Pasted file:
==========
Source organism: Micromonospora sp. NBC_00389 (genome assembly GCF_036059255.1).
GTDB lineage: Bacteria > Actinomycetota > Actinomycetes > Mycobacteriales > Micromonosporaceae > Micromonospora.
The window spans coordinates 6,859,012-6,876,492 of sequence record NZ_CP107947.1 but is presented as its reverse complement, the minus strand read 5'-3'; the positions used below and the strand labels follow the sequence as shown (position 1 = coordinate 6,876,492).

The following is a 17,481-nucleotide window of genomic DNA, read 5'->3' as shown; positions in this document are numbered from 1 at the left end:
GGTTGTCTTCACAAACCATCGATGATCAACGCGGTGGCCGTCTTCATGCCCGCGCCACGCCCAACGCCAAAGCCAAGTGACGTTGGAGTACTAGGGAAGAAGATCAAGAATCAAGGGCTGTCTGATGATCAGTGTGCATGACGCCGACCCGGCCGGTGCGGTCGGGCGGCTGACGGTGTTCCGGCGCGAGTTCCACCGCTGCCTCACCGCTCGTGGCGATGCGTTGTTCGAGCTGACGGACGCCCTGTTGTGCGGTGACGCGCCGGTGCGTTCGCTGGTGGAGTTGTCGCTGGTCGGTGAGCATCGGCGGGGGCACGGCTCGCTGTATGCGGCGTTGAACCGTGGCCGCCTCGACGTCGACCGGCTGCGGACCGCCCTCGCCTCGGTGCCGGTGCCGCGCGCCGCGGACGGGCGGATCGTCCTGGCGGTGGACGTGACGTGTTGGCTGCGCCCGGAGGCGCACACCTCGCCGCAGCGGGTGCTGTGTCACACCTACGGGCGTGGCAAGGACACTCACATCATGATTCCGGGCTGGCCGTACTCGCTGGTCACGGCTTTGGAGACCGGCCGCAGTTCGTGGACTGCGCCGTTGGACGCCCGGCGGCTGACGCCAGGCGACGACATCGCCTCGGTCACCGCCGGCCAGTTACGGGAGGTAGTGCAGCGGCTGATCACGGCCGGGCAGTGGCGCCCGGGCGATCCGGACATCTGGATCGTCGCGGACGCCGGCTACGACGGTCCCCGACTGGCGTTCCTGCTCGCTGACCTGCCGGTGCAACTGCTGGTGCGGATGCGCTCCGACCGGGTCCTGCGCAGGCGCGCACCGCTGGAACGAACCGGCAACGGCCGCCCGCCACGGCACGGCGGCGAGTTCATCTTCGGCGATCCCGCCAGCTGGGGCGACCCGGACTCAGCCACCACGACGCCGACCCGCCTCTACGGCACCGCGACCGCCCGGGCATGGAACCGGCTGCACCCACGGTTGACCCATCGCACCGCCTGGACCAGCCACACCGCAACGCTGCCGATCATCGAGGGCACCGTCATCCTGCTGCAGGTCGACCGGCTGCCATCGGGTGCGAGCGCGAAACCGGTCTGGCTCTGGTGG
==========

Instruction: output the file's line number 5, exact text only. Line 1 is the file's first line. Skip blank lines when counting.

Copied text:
GGTTGTCTTCACAAACCATCGATGATCAACGCGGTGGCCGTCTTCATGCCCGCGCCACGCCCAACGCCAAAGCCAAGTGACGTTGGAGTACTAGGGAAGAAGATCAAGAATCAAGGGCTGTCTGATGATCAGTGTGCATGACGCCGACCCGGCCGGTGCGGTCGGGCGGCTGACGGTGTTCCGGCGCGAGTTCCACCGCTGCCTCACCGCTCGTGGCGATGCGTTGTTCGAGCTGACGGACGCCCTGTTGTGCGGTGACGCGCCGGTGCGTTCGCTGGTGGAGTTGTCGCTGGTCGGTGAGCATCGGCGGGGGCACGGCTCGCTGTATGCGGCGTTGAACCGTGGCCGCCTCGACGTCGACCGGCTGCGGACCGCCCTCGCCTCGGTGCCGGTGCCGCGCGCCGCGGACGGGCGGATCGTCCTGGCGGTGGACGTGACGTGTTGGCTGCGCCCGGAGGCGCACACCTCGCCGCAGCGGGTGCTGTGTCACACCTACGGGCGTGGCAAGGACACTCACATCATGATTCCGGGCTGGCCGTACTCGCTGGTCACGGCTTTGGAGACCGGCCGCAGTTCGTGGACTGCGCCGTTGGACGCCCGGCGGCTGACGCCAGGCGACGACATCGCCTCGGTCACCGCCGGCCAGTTACGGGAGGTAGTGCAGCGGCTGATCACGGCCGGGCAGTGGCGCCCGGGCGATCCGGACATCTGGATCGTCGCGGACGCCGGCTACGACGGTCCCCGACTGGCGTTCCTGCTCGCTGACCTGCCGGTGCAACTGCTGGTGCGGATGCGCTCCGACCGGGTCCTGCGCAGGCGCGCACCGCTGGAACGAACCGGCAACGGCCGCCCGCCACGGCACGGCGGCGAGTTCATCTTCGGCGATCCCGCCAGCTGGGGCGACCCGGACTCAGCCACCACGACGCCGACCCGCCTCTACGGCACCGCGACCGCCCGGGCATGGAACCGGCTGCACCCACGGTTGACCCATCGCACCGCCTGGACCAGCCACACCGCAACGCTGCCGATCATCGAGGGCACCGTCATCCTGCTGCAGGTCGACCGGCTGCCATCGGGTGCGAGCGCGAAACCGGTCTGGCTCTGGTGG